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Assume you can install something on a system because you have sudo rights to do so, but only have sudo rights for the installer. In that case it is fairly easy to create a package that installs a binary owned by root that has the setuid bit set during installation, and have that binary execute any command that you feed it, as root. This makes it insecure to allow limited sudo access for any given user to a package that can arbitrarily change change permissions. The other obvious (IMO) security hole is that a package can update the /etc/sudoers file and grant the user all kind of additional rights.

As far as I know apt-get nor yum have an option that you can set, or check how they are invoked, that causes what is installed in the normal, default, locations, but in a limited way (e.g. not overwriting already available files, or not setting setuid bits).

Did I miss something and does installation with such restrictions exists? Is it available in other installers? Or are there other known workarounds that would make such restrictions ineffective (and implementing them a waste of time)?

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    I take it that in your scenario the user can not only create a package, but also make it available in a repository trusted by the installer? – Stephen Kitt May 31 '15 at 12:39
  • @StephenKitt Yes, although it is also interesting to consider allowing only packages signed by already trusted signatures to be installed (and not being able to switch of that check). – Anthon May 31 '15 at 12:48
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This is probably doable with an SELinux policy (and probably not doable without SELinux or other a security module that can confine root), but it's pointless.

As you note, a package could declare that it installs /etc/sudoers. Even if you make an ad hoc rule to somehow prevent that, the package could drop a file in /etc/sudoers.d. Or it could drop a file in /etc/profile.d, to be read the next time any user logs in. Or it could add a service that's started by root at boot time. The list goes on and on; it's unmanageable, and even if you caught the problematic cases, you'd have prevented so many packages from installing that you might as well not bother (for example, that facility wouldn't allow most security updates). Another thing the package could do is to install a program that you'd be tricked into using later (for example, if you forbid write access to /bin altogether, it could install /usr/local/bin/ls) and which injects a backdoor via your account the next time you invoke the program. To prevent a package installation from injecting a potential security hole, you need to either restrict the installation to trusted packages, or to make sure you never use the installed packages.

Basically, if you don't trust a user, then you can't let them install arbitrary packages on your system. Let them install software in their home directory if they need something that isn't in the distribution.

If you want to give an untrusted user the ability to install more packages (from a predefined list of sources that you approve as safe) or upgrade existing packages on the main system, that can be safe, but you need to take precautions, in particular to disable interaction during the installation. See Is it safe for my ssh user to be given passwordless sudo for `apt-get update` and `apt-get upgrade`? for some ideas about apt-get upgrade.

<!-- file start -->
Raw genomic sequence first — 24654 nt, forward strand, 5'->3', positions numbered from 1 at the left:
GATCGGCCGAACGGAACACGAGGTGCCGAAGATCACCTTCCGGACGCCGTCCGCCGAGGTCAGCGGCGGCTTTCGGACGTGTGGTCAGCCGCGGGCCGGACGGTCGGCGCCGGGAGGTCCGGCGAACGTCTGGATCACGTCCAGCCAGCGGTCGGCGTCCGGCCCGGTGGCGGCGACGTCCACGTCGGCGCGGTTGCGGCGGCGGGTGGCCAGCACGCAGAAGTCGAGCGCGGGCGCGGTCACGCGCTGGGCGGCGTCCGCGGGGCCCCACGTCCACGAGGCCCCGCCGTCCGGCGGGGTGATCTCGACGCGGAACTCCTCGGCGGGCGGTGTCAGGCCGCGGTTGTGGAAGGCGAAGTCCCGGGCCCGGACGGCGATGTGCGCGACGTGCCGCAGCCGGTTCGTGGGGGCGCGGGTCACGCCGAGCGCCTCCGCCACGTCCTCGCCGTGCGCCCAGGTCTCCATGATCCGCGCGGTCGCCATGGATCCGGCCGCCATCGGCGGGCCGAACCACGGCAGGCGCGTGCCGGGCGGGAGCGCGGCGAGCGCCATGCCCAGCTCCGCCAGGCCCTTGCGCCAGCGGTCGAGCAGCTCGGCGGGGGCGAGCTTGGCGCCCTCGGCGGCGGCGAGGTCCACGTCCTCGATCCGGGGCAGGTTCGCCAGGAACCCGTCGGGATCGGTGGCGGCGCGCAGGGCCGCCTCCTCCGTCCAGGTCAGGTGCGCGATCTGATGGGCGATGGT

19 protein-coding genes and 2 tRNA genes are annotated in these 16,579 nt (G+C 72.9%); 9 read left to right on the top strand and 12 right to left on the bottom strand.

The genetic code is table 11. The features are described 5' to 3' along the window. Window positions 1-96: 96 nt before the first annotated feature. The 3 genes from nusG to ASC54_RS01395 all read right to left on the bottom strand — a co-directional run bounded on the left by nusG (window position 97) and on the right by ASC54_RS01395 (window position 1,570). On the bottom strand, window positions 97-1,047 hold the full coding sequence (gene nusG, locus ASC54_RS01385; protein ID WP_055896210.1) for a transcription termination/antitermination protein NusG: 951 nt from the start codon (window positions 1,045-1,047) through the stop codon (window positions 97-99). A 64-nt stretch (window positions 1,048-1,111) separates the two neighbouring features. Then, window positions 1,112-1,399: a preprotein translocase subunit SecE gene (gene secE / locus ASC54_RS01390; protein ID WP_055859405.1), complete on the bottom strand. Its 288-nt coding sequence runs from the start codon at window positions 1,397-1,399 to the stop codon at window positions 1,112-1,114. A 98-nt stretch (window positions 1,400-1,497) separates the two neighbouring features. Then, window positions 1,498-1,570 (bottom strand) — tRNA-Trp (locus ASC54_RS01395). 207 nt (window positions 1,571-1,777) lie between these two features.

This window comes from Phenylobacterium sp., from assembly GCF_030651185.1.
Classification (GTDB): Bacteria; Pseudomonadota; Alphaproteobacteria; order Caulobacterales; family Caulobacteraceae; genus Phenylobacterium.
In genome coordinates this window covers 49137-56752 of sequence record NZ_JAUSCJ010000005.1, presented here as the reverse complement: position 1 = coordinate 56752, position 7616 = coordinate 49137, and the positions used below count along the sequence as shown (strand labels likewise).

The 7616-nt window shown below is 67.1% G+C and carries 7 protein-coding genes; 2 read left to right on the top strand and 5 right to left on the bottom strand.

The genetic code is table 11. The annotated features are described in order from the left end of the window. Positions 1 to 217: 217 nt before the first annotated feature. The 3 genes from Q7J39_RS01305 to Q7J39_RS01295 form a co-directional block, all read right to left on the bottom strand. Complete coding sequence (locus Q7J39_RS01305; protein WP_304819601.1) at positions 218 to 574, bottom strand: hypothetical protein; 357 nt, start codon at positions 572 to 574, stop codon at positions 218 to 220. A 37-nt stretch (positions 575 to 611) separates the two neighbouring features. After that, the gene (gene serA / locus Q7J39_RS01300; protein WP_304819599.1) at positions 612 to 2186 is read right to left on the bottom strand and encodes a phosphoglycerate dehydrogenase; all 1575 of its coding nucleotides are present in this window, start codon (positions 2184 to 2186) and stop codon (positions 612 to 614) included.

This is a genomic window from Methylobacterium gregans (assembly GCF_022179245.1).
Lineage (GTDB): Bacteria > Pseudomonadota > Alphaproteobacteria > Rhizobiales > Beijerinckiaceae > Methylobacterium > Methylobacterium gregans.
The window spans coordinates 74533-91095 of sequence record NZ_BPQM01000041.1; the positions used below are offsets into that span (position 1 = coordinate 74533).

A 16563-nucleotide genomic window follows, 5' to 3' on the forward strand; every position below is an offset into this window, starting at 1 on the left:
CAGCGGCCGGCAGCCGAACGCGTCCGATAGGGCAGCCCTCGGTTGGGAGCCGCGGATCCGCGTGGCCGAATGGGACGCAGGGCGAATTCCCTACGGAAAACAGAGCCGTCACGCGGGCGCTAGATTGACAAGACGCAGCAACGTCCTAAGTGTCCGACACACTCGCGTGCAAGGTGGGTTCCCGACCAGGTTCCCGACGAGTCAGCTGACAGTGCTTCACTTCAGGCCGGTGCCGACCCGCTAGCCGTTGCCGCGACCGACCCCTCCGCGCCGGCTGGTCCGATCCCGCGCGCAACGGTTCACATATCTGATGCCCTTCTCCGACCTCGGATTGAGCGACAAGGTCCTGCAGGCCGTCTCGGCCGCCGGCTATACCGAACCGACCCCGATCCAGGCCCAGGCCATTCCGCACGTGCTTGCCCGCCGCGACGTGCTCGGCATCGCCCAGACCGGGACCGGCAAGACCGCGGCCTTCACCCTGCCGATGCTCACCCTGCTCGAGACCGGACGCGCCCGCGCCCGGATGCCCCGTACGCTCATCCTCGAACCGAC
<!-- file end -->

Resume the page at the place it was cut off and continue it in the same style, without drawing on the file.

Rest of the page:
Under recent Linux versions (kernel ≥ 3.8), any user can start a user namespace in which they have user ID 0. This basically allows a user to install their own distribution in their own directory.

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If a user can create any package and upload it to a repository trusted by the installer, I don't know of any way to protect the system in the way you're looking for (at least not with apt-get). Maintainer scripts in a package are run as root (whether on apt, yum or dnf type systems), so installing a package effectively gives the package's author root access to that system.

Perhaps with something like SELinux you could come up with a policy which would give users enough access to install packages in certain places but not do any damage (e.g. not touch /etc/sudoers, /sbin, /usr/sbin etc., and of course the package manager's configuration), but I doubt you could catch everything. (I don't know enough about SELinux to be sure.)

If you can control what goes into the repositories, then you're OK. If anyone can upload anything to the repository, requiring signatures isn't actually going to help you much, at least with apt-get: mismatched signatures only cause warnings and prompts, which can be overridden, and I don't think there's a way of configuring apt-get so it won't allow an override.

  • I had forgotten that the installer executes scripts (my RPM packaging days are from the time ReiserFS was not yet part of the kernel) and I had not thought about the fact that it is not necessarily the packaging program itself that sets the permission bits on the files extracted to disc. – Anthon May 31 '15 at 18:24

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